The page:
On Thursday, President Donald Trump abruptly announced a new 5% tariff on Mexico goods being sent into the United States — with other percentage escalations planned for the future.
Judging by media comments, the American people are not in love with tariffs that could raise the cost of cars, wholly or partially built in Mexico, possibly as high as $1,300 per vehicle.
“On June 10, the United States will impose a 5% tariff on all goods coming into our country from Mexico, until such time as illegal migrants coming through Mexico, and into our country, STOP,” Trump wrote. “The tariff will gradually increase until the illegal immigration problem is remedied … at which time the tariffs will be removed.”
He wrote that details from the White House will follow.
“If Mexico still has not taken action to dramatically reduce or eliminate the number of illegal aliens crossing its territory into the United States, tariffs will be increased to 15% on Aug. 1, 2019, to 20% on Sept. 1, 2019 and to 25% on Oct. 1, 2019,” Trump said in a statement released by the White House on Thursday.
On Friday, Mexican President Andres Manuel Lopez Obrador insisted that he wanted to avoid a clash with Washington, but would defend the interests of his country.
He said at a regular press conference, he would send his Foreign Secretary Marcelo Ebrard to Washington to discuss the issue.
The Mexican president said that he believed Trump would understand that in due course, the tariff threat was not the way to resolve the matter and stressed the Mexicans had united behind the government.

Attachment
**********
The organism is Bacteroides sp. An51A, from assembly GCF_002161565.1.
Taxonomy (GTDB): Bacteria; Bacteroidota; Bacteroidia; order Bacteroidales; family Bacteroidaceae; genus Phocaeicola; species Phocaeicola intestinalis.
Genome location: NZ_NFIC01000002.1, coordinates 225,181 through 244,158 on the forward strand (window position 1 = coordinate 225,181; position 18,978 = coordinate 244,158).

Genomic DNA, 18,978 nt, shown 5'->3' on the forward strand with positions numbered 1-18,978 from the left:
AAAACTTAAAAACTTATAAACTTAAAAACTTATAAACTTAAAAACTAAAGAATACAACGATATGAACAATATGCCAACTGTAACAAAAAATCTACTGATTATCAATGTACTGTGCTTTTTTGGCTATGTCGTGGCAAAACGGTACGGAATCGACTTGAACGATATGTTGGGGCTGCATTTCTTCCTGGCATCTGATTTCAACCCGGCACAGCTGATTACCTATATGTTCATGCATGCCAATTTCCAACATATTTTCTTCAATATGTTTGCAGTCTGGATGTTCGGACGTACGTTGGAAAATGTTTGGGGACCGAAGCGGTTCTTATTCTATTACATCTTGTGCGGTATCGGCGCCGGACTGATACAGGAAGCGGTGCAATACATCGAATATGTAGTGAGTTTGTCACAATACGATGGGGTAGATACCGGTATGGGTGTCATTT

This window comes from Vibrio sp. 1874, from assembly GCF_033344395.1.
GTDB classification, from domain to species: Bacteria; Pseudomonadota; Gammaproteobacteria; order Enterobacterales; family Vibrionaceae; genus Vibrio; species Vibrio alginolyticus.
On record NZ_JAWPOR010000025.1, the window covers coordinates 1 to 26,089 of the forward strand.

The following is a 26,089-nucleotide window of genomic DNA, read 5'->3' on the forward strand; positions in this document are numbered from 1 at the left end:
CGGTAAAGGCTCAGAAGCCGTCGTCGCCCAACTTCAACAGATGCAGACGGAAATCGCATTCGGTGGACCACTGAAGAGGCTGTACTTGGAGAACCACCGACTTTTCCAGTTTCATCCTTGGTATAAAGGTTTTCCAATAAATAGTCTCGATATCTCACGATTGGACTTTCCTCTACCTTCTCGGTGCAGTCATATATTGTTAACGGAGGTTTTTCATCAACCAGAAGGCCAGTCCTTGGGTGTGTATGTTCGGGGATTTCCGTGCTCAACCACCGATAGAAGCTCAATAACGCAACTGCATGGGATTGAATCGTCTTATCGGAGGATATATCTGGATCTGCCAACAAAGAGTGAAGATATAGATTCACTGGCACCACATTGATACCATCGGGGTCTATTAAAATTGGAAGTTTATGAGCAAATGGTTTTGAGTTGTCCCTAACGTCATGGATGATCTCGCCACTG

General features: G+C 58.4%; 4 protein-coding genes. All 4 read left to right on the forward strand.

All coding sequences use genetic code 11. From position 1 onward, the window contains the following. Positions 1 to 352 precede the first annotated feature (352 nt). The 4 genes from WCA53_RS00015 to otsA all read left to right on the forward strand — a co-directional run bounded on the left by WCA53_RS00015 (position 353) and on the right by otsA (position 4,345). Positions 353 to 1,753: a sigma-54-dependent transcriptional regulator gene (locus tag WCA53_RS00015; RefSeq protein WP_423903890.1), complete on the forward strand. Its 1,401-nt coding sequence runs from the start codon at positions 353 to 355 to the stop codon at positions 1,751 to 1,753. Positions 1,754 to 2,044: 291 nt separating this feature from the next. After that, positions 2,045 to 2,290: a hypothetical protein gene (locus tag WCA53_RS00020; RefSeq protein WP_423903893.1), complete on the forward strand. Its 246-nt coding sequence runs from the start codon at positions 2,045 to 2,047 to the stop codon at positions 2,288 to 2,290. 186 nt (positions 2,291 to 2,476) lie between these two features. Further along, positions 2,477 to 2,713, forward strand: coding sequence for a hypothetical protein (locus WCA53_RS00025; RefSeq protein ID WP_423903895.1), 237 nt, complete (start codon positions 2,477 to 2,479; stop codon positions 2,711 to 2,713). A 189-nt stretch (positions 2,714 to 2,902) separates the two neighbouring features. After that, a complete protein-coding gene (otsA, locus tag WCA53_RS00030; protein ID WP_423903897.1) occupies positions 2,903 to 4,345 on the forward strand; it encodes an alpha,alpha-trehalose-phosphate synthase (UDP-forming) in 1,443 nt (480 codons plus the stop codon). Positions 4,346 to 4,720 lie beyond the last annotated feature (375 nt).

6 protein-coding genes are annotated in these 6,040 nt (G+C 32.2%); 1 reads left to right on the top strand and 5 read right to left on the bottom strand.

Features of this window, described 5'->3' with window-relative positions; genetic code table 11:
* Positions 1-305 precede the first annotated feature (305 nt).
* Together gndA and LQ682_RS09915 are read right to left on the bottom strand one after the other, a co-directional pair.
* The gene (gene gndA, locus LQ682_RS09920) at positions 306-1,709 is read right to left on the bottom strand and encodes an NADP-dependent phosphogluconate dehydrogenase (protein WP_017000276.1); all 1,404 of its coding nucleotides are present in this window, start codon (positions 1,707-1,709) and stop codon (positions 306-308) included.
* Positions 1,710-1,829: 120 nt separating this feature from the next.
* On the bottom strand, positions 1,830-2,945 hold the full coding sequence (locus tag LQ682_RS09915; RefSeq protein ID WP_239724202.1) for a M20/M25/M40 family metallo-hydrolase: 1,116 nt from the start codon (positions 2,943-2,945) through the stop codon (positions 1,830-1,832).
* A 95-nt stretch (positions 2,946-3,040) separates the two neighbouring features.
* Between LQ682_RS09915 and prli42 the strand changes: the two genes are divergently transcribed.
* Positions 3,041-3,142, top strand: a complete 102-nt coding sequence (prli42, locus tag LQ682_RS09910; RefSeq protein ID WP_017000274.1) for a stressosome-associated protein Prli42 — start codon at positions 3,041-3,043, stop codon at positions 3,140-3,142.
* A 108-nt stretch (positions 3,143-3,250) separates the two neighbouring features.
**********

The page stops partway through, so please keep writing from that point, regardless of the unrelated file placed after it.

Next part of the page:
On Friday, it was reported that United States markets fell across the board.
U.S.-China trade negotiations are at an impasse. The U.S. has also threatened to tax automobiles from Japan and the Europeans Union. Mexico negotiated revisions to Nafta (the North American Free Trade Agreement) and agreed to the new U.S.-Mexico-Canada Agreement (USMCA), only to be hit with the new tariffs which are not related to any trade dispute.
Republicans, including some of the president’s loyalists, view the action as a “misuse of presidential tariff authority.” They warned that, should the president follow through with his threat, it could derail the United States-Mexico-Canada Agreement.
The trade deal still requires approval at the congressional level for all three countries. Republicans warned that the new tariffs could shift the financial burden to American consumers, as tariffs often do, and hurt the economy.
On Friday, markets reacted quickly. The Mexican peso weakened against the American dollar, while shares of Japanese automakers fell because many of them have manufacturing facilities is Mexico.
U.S. consumers are not going to like paying higher prices on hundreds of products, grown or manufactured in Mexico. We may even face an avocado shortage.